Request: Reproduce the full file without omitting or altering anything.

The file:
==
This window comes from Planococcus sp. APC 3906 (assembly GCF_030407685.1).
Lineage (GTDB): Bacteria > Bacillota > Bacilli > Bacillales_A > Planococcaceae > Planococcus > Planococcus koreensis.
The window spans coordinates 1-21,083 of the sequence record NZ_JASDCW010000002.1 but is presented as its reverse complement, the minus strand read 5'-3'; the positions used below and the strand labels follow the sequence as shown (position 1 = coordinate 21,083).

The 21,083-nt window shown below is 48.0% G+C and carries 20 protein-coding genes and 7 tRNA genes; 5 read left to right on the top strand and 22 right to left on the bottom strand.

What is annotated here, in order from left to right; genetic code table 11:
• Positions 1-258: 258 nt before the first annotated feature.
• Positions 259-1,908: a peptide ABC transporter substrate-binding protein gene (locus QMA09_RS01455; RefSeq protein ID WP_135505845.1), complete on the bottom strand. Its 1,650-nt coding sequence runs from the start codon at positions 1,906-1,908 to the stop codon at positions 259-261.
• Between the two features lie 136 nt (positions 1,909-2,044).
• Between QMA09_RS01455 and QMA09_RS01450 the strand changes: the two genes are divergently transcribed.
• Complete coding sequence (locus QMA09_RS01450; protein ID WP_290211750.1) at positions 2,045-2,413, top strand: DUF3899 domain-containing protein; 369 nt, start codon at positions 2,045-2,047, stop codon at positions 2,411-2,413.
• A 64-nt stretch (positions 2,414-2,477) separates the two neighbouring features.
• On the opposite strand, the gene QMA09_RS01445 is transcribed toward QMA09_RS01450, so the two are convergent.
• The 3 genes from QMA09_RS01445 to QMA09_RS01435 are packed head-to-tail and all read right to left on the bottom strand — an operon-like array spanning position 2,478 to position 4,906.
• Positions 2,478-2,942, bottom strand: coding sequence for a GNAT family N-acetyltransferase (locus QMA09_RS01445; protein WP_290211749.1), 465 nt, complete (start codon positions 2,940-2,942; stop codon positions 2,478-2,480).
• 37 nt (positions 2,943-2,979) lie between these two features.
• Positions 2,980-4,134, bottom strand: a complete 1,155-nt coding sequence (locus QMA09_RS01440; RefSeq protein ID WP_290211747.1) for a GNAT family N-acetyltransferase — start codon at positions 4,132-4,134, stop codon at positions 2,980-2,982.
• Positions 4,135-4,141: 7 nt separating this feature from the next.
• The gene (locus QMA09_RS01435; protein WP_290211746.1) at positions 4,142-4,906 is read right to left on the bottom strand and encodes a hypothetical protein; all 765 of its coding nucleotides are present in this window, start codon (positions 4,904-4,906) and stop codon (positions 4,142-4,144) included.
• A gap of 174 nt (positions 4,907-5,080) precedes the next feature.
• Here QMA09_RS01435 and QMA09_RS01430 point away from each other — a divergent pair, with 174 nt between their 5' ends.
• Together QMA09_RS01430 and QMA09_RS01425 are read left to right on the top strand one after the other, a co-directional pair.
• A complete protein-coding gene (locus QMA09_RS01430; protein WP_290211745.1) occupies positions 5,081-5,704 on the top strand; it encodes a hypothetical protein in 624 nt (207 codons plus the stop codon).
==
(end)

This window comes from Planococcus sp. APC 3906 (assembly GCF_030407685.1).
Lineage (GTDB): Bacteria > Bacillota > Bacilli > Bacillales_A > Planococcaceae > Planococcus > Planococcus koreensis.
The window spans coordinates 1-21,083 of the sequence record NZ_JASDCW010000002.1 but is presented as its reverse complement, the minus strand read 5'-3'; the positions used below and the strand labels follow the sequence as shown (position 1 = coordinate 21,083).

The 21,083-nt window shown below is 48.0% G+C and carries 20 protein-coding genes and 7 tRNA genes; 5 read left to right on the top strand and 22 right to left on the bottom strand.

What is annotated here, in order from left to right; genetic code table 11:
• Positions 1-258: 258 nt before the first annotated feature.
• Positions 259-1,908: a peptide ABC transporter substrate-binding protein gene (locus QMA09_RS01455; RefSeq protein ID WP_135505845.1), complete on the bottom strand. Its 1,650-nt coding sequence runs from the start codon at positions 1,906-1,908 to the stop codon at positions 259-261.
• Between the two features lie 136 nt (positions 1,909-2,044).
• Between QMA09_RS01455 and QMA09_RS01450 the strand changes: the two genes are divergently transcribed.
• Complete coding sequence (locus QMA09_RS01450; protein ID WP_290211750.1) at positions 2,045-2,413, top strand: DUF3899 domain-containing protein; 369 nt, start codon at positions 2,045-2,047, stop codon at positions 2,411-2,413.
• A 64-nt stretch (positions 2,414-2,477) separates the two neighbouring features.
• On the opposite strand, the gene QMA09_RS01445 is transcribed toward QMA09_RS01450, so the two are convergent.
• The 3 genes from QMA09_RS01445 to QMA09_RS01435 are packed head-to-tail and all read right to left on the bottom strand — an operon-like array spanning position 2,478 to position 4,906.
• Positions 2,478-2,942, bottom strand: coding sequence for a GNAT family N-acetyltransferase (locus QMA09_RS01445; protein WP_290211749.1), 465 nt, complete (start codon positions 2,940-2,942; stop codon positions 2,478-2,480).
• 37 nt (positions 2,943-2,979) lie between these two features.
• Positions 2,980-4,134, bottom strand: a complete 1,155-nt coding sequence (locus QMA09_RS01440; RefSeq protein ID WP_290211747.1) for a GNAT family N-acetyltransferase — start codon at positions 4,132-4,134, stop codon at positions 2,980-2,982.
• Positions 4,135-4,141: 7 nt separating this feature from the next.
• The gene (locus QMA09_RS01435; protein WP_290211746.1) at positions 4,142-4,906 is read right to left on the bottom strand and encodes a hypothetical protein; all 765 of its coding nucleotides are present in this window, start codon (positions 4,904-4,906) and stop codon (positions 4,142-4,144) included.
• A gap of 174 nt (positions 4,907-5,080) precedes the next feature.
• Here QMA09_RS01435 and QMA09_RS01430 point away from each other — a divergent pair, with 174 nt between their 5' ends.
• Together QMA09_RS01430 and QMA09_RS01425 are read left to right on the top strand one after the other, a co-directional pair.
• A complete protein-coding gene (locus QMA09_RS01430; protein WP_290211745.1) occupies positions 5,081-5,704 on the top strand; it encodes a hypothetical protein in 624 nt (207 codons plus the stop codon).